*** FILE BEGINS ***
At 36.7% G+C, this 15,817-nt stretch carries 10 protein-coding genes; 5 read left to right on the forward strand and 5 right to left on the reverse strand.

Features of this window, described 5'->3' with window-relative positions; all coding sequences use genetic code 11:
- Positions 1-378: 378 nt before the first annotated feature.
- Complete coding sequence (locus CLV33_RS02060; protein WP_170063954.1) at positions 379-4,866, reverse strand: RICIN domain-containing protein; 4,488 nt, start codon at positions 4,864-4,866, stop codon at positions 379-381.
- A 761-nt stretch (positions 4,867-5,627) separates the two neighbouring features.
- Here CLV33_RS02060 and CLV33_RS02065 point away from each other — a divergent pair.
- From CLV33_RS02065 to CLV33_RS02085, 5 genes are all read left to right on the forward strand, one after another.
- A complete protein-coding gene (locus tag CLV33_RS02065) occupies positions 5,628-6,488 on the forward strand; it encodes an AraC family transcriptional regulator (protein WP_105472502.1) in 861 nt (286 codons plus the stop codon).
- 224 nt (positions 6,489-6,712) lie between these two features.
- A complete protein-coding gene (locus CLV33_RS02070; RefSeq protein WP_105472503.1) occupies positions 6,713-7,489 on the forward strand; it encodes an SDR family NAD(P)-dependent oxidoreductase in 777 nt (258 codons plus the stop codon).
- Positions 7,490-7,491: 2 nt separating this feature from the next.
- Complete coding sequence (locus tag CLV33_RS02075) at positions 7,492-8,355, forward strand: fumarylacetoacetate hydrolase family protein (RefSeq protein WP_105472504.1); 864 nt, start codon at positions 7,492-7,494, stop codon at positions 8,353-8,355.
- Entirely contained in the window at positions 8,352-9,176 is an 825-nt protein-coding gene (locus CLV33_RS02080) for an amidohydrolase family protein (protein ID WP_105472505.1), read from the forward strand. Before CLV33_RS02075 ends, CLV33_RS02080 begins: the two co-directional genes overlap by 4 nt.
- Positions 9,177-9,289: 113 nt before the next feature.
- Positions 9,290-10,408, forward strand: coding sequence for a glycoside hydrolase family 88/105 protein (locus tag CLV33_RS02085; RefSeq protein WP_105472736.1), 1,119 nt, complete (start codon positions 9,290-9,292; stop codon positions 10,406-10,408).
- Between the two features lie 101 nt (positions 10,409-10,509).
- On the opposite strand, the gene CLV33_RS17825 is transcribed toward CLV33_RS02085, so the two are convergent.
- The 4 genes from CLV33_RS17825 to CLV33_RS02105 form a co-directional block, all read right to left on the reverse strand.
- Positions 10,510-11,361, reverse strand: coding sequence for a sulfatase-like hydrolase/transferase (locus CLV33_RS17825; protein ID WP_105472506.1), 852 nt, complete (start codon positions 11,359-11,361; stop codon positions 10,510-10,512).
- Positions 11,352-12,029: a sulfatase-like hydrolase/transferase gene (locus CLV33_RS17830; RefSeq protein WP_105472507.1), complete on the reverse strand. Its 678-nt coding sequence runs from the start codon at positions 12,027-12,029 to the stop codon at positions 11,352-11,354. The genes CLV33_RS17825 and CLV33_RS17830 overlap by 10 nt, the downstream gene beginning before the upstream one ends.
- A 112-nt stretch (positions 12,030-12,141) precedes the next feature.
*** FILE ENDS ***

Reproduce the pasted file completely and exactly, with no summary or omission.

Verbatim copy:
At 36.7% G+C, this 15,817-nt stretch carries 10 protein-coding genes; 5 read left to right on the forward strand and 5 right to left on the reverse strand.

Features of this window, described 5'->3' with window-relative positions; all coding sequences use genetic code 11:
- Positions 1-378: 378 nt before the first annotated feature.
- Complete coding sequence (locus CLV33_RS02060; protein WP_170063954.1) at positions 379-4,866, reverse strand: RICIN domain-containing protein; 4,488 nt, start codon at positions 4,864-4,866, stop codon at positions 379-381.
- A 761-nt stretch (positions 4,867-5,627) separates the two neighbouring features.
- Here CLV33_RS02060 and CLV33_RS02065 point away from each other — a divergent pair.
- From CLV33_RS02065 to CLV33_RS02085, 5 genes are all read left to right on the forward strand, one after another.
- A complete protein-coding gene (locus tag CLV33_RS02065) occupies positions 5,628-6,488 on the forward strand; it encodes an AraC family transcriptional regulator (protein WP_105472502.1) in 861 nt (286 codons plus the stop codon).
- 224 nt (positions 6,489-6,712) lie between these two features.
- A complete protein-coding gene (locus CLV33_RS02070; RefSeq protein WP_105472503.1) occupies positions 6,713-7,489 on the forward strand; it encodes an SDR family NAD(P)-dependent oxidoreductase in 777 nt (258 codons plus the stop codon).
- Positions 7,490-7,491: 2 nt separating this feature from the next.
- Complete coding sequence (locus tag CLV33_RS02075) at positions 7,492-8,355, forward strand: fumarylacetoacetate hydrolase family protein (RefSeq protein WP_105472504.1); 864 nt, start codon at positions 7,492-7,494, stop codon at positions 8,353-8,355.
- Entirely contained in the window at positions 8,352-9,176 is an 825-nt protein-coding gene (locus CLV33_RS02080) for an amidohydrolase family protein (protein ID WP_105472505.1), read from the forward strand. Before CLV33_RS02075 ends, CLV33_RS02080 begins: the two co-directional genes overlap by 4 nt.
- Positions 9,177-9,289: 113 nt before the next feature.
- Positions 9,290-10,408, forward strand: coding sequence for a glycoside hydrolase family 88/105 protein (locus tag CLV33_RS02085; RefSeq protein WP_105472736.1), 1,119 nt, complete (start codon positions 9,290-9,292; stop codon positions 10,406-10,408).
- Between the two features lie 101 nt (positions 10,409-10,509).
- On the opposite strand, the gene CLV33_RS17825 is transcribed toward CLV33_RS02085, so the two are convergent.
- The 4 genes from CLV33_RS17825 to CLV33_RS02105 form a co-directional block, all read right to left on the reverse strand.
- Positions 10,510-11,361, reverse strand: coding sequence for a sulfatase-like hydrolase/transferase (locus CLV33_RS17825; protein ID WP_105472506.1), 852 nt, complete (start codon positions 11,359-11,361; stop codon positions 10,510-10,512).
- Positions 11,352-12,029: a sulfatase-like hydrolase/transferase gene (locus CLV33_RS17830; RefSeq protein WP_105472507.1), complete on the reverse strand. Its 678-nt coding sequence runs from the start codon at positions 12,027-12,029 to the stop codon at positions 11,352-11,354. The genes CLV33_RS17825 and CLV33_RS17830 overlap by 10 nt, the downstream gene beginning before the upstream one ends.
- A 112-nt stretch (positions 12,030-12,141) precedes the next feature.